Cinnamon Rolls with Cream Cheese Glaze

I had an overwhelming number of requests for this recipe after posting a picture of cinnamon rolls in last week’s “Texas Highlights” post.  In the US, cinnamon rolls are a popular breakfast or brunch treat and can be found in most self-respecting bakeries; in fact I photographed those particular rolls in a rustic bakery in the tiny West Texas town where my brother lives. They tasted even better than they looked, and I’m still trying to figure out what drug was in them causing me, weeks later, to still crave THOSE and NO OTHER cinnamon rolls.

I’ve been meaning to try my hand at cinnamon rolls for a long time, but somehow always end up making something else when I have time to bake. This is my first attempt at the recipe and while they are drop-dead delicious, I have to admit they’re not quite as addictive as the rolls from West Texas. I assure you this recipe is flawless: the fluffy, yeasty dough is interwoven with a decadent cinnamon swirl and garnished with a sweet cream cheese glaze… but there’s just something missing, some secret irresistible ingredient like dry desert air, Texas sunsets or Southern hospitality. Whatever the case, I am happy to use this recipe as a substitute until I can make it back out to Texas and find out the truth about those mysterious desert rolls.

Cinnamon Rolls with Cream Cheese Glaze
adapted from Molly Wizenberg’s recipe here.


  • 1 cup and 1 Tbsp (250 ml) whole milk
  • 3 tablespoons (50 g) unsalted butter
  • 3 1/2 cups (460 g) or more unbleached all purpose flour, divided
  • 1/2 cup sugar (100 g)
  • 1 tablespoons cinnamon
  • 1 large egg
  • 2 1/4 teaspoons rapid-rise yeast (from 2 envelopes yeast)
  • 1 teaspoon salt


  • 3/4 cup packed (180 g) golden brown sugar
  • 3 tablespoons ground cinnamon
  • 1/4 cup (1/2 stick) unsalted butter, room temperature


  • 4 ounces (115 g) cream cheese, room temperature
  • 1 cup (120 g) powdered sugar
  • 1/2 stick (50 g) unsalted butter, room temperature
  • 1/2 teaspoon vanilla extract

For dough:
Heat milk and butter together until milk is hot but not scalding, and the butter is just melted, 120°F to 130°F. Pour into bowl of stand mixer fitted with paddle attachment. Add 1 cup flour, sugar, cinnamon, egg, yeast, and salt. Beat on low for about 3 minutes, stopping occasionally to scrape down sides of bowl. Add 2 1/2 cups flour. Beat on low until flour is absorbed and dough is sticky, scraping down sides of bowl. If dough is very sticky, add more flour by tablespoonfuls until dough begins to form ball and pulls away from sides of bowl. Turn dough out onto lightly floured work surface. Knead until smooth and elastic, adding more flour if sticky, about 8 minutes. Form into ball.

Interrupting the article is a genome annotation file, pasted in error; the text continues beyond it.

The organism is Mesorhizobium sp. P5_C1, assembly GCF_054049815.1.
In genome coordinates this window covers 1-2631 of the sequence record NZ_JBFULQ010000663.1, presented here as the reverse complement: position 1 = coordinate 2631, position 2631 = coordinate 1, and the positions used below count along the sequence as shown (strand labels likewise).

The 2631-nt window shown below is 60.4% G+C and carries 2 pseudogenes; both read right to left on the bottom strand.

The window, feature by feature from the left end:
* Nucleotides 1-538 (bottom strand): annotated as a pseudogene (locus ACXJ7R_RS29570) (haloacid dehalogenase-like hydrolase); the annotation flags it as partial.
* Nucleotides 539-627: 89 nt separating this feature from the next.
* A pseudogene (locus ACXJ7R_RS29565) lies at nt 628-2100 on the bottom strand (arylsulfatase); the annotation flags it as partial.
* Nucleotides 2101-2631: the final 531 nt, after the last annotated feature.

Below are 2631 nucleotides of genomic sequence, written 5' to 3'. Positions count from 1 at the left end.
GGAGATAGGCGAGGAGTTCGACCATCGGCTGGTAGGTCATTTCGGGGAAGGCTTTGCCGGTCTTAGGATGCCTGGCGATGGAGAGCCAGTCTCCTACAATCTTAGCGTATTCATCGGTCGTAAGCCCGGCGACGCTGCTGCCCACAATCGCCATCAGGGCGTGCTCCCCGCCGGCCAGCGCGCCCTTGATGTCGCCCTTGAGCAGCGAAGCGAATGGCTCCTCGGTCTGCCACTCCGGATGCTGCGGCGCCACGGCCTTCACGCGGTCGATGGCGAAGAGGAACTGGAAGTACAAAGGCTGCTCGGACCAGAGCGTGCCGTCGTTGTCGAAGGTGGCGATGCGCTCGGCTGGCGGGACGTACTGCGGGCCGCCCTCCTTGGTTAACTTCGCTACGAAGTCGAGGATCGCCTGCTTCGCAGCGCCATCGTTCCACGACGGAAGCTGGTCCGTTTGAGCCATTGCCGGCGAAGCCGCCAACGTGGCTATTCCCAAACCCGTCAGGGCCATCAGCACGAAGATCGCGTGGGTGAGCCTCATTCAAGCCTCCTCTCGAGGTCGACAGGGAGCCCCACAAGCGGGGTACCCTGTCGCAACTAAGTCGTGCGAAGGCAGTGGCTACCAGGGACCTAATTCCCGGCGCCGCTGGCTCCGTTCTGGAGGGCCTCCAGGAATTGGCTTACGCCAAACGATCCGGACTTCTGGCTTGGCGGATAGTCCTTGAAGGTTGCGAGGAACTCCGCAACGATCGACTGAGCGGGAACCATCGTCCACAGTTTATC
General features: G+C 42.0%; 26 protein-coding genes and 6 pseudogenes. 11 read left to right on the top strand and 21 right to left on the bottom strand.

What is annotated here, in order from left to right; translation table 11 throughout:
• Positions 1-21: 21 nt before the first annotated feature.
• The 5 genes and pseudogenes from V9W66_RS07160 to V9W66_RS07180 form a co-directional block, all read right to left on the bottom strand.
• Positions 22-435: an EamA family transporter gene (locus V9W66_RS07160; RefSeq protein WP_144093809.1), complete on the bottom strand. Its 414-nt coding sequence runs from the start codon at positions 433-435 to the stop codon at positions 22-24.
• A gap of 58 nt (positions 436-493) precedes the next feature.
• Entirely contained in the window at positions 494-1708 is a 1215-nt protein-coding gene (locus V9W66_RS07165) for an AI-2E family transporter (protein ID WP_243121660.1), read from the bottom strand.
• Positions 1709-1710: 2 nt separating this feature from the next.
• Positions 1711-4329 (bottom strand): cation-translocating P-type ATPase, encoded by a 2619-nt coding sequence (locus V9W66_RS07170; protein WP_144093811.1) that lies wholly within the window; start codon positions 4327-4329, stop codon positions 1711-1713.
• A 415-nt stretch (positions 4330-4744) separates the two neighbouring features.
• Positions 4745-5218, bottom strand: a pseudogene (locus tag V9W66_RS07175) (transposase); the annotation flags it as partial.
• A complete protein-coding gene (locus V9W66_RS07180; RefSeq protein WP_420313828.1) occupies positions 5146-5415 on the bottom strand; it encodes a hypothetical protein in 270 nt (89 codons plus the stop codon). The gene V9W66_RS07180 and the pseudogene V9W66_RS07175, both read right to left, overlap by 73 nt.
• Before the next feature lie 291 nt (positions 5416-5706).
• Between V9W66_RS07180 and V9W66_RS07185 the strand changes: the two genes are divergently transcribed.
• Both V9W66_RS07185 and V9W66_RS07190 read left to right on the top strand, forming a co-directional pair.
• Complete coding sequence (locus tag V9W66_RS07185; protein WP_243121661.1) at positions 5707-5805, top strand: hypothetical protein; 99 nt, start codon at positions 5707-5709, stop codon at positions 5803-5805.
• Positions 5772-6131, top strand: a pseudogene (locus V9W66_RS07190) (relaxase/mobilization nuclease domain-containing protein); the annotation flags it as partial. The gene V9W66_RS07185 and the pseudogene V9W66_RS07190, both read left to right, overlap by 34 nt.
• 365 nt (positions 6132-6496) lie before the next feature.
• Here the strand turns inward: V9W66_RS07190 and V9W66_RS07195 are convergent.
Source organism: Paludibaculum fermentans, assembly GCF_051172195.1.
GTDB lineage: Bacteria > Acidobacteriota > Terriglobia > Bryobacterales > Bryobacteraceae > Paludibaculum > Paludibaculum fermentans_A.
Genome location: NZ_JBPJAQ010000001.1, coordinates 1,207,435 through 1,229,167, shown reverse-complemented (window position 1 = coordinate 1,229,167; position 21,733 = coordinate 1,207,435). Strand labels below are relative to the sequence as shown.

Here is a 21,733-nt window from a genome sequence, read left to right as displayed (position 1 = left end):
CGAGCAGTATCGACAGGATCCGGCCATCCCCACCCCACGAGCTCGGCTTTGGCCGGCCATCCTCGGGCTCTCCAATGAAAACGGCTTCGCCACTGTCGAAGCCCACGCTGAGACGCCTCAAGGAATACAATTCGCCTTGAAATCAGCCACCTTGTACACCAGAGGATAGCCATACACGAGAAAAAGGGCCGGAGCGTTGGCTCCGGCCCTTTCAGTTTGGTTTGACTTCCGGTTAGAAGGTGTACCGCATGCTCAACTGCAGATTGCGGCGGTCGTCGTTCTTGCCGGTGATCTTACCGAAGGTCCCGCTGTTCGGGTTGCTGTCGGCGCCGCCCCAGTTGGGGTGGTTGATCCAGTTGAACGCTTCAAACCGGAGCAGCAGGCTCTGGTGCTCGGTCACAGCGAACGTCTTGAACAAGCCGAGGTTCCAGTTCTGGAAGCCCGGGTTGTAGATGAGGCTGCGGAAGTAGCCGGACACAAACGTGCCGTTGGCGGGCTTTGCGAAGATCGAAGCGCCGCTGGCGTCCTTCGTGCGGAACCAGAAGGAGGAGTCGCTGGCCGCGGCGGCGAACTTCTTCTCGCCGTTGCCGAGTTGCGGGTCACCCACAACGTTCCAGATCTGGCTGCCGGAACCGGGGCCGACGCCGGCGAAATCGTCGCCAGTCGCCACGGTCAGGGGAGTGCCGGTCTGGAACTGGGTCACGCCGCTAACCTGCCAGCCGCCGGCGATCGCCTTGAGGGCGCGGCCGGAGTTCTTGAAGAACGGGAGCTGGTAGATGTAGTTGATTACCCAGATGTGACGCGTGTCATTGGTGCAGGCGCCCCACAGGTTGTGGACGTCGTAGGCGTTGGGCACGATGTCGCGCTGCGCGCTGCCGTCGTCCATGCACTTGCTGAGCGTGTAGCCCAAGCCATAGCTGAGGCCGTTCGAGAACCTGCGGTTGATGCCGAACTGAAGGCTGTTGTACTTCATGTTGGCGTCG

Lightly oil large bowl with nonstick spray. Transfer dough to bowl, turning to coat. Cover bowl with plastic wrap, then kitchen towel. Let dough rise in warm draft-free area until doubled in volume, about 2 hours.

For filling:
Mix brown sugar and cinnamon in medium bowl.
Punch down dough. Transfer to floured work surface. Roll out to 15×11-inch rectangle. Spread butter over dough, leaving 1/2-inch border. Sprinkle cinnamon sugar evenly over butter. Starting at 1 long side, roll dough into log, pinching gently to keep it rolled up. With seam side down, cut dough crosswise with thin sharp knife into 18 equal slices (each about 1/2 to 3/4 inch wide).
Spray two 9-inch square glass baking dishes with nonstick spray. Divide rolls between baking dishes, arranging cut side up (there will be almost no space between rolls). Cover baking dishes with plastic wrap, then kitchen towel. Let dough rise in warm draft-free area until almost doubled in volume, 40 to 45 minutes.
Position rack in center of oven and preheat to 375°F. Bake rolls until tops are golden, about 20 minutes. Remove from oven and invert immediately onto rack. Cool 10 minutes. Turn rolls right side up.

For glaze:
Combine cream cheese, powdered sugar, butter, and vanilla in medium bowl. Using electric mixer, beat until smooth. Spread or drizzle glaze on rolls. Serve warm or at room temperature.

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